product design intern
team: uber.com

Uber.com showcases different services Uber has to offer and maintains 11+ websites that are localized in 60+ countries around the world. Over the course of 12 weeks, I worked on 4 different projects (driver guarantees, global citizenship, redesigning search bar and products menu) and was given the opportunity to work with other designers, design engineers, software engineers, project managers, marketing managers and legals. I would like to thank my entire Uber.com design team in particular (James Song, Diego Tres, Gabriela Medina, Nancy Yang, Hugo Gomes, Chanelle D’Andria, Christian Rauh) for helping me learn and grow as a designer over the summer. 

Design Challenge
The main project I worked on was the ‘Driver Guarantees’, a product that allows first-time drivers to see their earning potential before signing up. Driver guarantees essentially promises drivers x amount of money in x city in the first month they drive with Uber.

The main design challenge for my project was to design a block solely dedicated to driver guarantees that could be flexibly used by different content authors on Uber.com. Furthermore, the driver guarantees program enables first-time drivers to feel assured of their income potential, therefore, it was crucial that they were aware of the existence of the program.   However, due to NDA terms, I am unable to disclose any specific details of my project publicly.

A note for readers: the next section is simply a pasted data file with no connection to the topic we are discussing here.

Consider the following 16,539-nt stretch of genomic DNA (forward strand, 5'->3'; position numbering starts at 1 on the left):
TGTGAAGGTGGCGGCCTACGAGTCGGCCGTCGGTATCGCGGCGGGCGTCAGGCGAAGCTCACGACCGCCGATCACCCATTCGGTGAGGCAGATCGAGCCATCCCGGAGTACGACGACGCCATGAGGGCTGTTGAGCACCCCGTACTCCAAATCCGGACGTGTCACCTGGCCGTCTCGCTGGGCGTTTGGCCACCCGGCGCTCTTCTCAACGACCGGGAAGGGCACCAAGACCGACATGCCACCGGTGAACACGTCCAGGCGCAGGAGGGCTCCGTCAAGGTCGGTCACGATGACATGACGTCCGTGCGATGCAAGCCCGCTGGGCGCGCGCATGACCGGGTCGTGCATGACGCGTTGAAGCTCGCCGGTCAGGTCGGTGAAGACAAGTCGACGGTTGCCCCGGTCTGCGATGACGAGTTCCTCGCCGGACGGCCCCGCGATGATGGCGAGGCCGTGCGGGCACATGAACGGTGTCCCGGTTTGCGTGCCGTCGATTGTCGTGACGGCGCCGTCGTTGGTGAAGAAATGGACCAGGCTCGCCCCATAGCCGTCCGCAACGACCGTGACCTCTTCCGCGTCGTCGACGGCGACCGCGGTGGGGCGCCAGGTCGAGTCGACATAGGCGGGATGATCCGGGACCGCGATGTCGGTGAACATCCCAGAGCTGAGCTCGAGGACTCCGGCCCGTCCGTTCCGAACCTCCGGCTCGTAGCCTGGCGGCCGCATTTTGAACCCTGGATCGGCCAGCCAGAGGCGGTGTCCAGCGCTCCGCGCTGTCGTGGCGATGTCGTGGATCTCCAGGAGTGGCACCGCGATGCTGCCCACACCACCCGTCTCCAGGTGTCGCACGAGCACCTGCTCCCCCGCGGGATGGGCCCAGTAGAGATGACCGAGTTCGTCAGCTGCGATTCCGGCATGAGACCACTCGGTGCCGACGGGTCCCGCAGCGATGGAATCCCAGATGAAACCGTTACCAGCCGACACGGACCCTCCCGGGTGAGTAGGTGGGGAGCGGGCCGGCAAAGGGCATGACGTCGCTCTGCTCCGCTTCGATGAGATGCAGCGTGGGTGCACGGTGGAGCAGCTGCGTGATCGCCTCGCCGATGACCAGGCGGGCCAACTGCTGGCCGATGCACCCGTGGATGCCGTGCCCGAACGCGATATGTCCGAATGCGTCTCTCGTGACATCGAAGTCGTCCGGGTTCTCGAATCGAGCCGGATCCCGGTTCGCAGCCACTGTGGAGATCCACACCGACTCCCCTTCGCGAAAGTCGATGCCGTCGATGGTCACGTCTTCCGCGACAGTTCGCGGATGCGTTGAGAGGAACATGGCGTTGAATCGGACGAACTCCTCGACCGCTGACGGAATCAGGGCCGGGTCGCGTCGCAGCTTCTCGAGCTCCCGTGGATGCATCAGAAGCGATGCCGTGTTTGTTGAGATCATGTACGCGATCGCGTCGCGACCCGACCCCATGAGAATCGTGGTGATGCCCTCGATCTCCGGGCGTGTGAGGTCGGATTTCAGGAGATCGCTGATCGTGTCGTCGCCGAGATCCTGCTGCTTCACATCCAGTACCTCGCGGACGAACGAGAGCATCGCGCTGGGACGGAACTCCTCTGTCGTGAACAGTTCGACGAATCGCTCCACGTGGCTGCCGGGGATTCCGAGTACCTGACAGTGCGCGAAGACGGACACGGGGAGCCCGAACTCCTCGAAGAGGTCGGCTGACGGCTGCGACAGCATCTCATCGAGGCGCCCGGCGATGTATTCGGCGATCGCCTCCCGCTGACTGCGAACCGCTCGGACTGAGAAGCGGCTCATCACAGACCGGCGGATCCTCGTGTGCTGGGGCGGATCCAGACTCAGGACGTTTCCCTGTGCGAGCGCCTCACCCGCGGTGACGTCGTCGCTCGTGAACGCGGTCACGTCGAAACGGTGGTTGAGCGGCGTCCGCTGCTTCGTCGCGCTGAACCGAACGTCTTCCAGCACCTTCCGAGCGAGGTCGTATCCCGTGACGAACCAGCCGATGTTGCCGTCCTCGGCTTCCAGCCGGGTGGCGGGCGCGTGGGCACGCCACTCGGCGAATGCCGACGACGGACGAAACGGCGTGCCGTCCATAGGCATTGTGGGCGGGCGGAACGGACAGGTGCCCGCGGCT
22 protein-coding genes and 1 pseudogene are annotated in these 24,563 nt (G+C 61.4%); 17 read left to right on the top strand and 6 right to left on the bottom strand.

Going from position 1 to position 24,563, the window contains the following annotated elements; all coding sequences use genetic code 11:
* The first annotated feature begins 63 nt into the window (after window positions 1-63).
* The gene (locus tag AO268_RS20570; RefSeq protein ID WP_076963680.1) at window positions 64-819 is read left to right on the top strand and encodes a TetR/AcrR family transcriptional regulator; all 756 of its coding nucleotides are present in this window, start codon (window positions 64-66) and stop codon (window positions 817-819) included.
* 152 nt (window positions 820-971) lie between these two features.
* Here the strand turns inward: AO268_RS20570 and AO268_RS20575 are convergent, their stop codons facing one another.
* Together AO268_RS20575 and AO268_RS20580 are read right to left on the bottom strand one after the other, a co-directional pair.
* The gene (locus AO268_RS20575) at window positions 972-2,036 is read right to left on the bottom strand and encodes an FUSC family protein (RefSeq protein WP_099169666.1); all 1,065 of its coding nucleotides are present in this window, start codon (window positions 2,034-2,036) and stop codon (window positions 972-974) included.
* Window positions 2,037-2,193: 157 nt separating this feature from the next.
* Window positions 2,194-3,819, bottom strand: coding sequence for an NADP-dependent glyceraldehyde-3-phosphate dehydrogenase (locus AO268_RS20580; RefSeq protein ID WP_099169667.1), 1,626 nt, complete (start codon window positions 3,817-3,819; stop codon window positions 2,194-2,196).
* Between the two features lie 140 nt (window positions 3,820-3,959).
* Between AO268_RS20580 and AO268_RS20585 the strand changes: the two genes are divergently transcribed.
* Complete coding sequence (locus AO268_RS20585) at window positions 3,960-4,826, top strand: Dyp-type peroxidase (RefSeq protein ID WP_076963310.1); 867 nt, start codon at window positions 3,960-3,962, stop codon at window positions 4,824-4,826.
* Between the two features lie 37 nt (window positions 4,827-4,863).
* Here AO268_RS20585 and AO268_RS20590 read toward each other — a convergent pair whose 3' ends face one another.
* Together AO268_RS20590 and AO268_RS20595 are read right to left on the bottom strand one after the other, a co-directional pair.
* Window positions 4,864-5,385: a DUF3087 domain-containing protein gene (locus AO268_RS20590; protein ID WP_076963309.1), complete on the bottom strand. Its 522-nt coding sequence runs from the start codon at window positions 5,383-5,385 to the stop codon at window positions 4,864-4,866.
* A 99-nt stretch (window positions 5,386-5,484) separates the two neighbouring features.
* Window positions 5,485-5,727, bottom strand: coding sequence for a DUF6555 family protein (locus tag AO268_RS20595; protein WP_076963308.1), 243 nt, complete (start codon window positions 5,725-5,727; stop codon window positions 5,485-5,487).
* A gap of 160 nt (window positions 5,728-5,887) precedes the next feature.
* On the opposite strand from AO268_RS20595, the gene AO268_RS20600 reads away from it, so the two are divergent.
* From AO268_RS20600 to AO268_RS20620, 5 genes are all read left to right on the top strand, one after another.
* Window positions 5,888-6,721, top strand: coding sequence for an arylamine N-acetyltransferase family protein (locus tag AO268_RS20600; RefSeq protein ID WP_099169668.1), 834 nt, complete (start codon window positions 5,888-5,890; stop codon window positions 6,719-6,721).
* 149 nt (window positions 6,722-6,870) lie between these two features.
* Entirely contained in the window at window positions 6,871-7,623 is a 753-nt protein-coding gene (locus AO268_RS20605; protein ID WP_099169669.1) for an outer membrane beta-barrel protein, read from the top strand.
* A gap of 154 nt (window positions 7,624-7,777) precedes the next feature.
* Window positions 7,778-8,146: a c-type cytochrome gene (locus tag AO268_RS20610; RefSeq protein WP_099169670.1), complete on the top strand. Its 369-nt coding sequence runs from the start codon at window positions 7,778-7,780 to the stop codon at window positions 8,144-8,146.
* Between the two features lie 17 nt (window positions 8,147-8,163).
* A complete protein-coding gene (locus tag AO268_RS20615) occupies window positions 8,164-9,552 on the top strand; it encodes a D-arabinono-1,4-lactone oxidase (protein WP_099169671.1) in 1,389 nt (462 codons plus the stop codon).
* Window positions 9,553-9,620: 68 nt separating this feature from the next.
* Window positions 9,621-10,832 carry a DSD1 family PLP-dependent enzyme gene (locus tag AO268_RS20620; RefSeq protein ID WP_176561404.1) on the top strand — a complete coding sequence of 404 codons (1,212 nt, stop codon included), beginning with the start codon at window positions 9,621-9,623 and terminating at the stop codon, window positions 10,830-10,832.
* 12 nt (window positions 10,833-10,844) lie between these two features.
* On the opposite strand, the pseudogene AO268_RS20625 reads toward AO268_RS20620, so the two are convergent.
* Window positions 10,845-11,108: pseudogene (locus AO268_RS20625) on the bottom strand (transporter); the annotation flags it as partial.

Design Process

Research + Audit

When I was first assigned this project, I reached out to a number of UX researchers to get a better understanding of how users have responded to Uber.com’s existing driver guarantees (i.e what they felt was working and what they felt was missing). Then I began auditing other existing guarantee programs to identify how their guarantee programs engage with their users.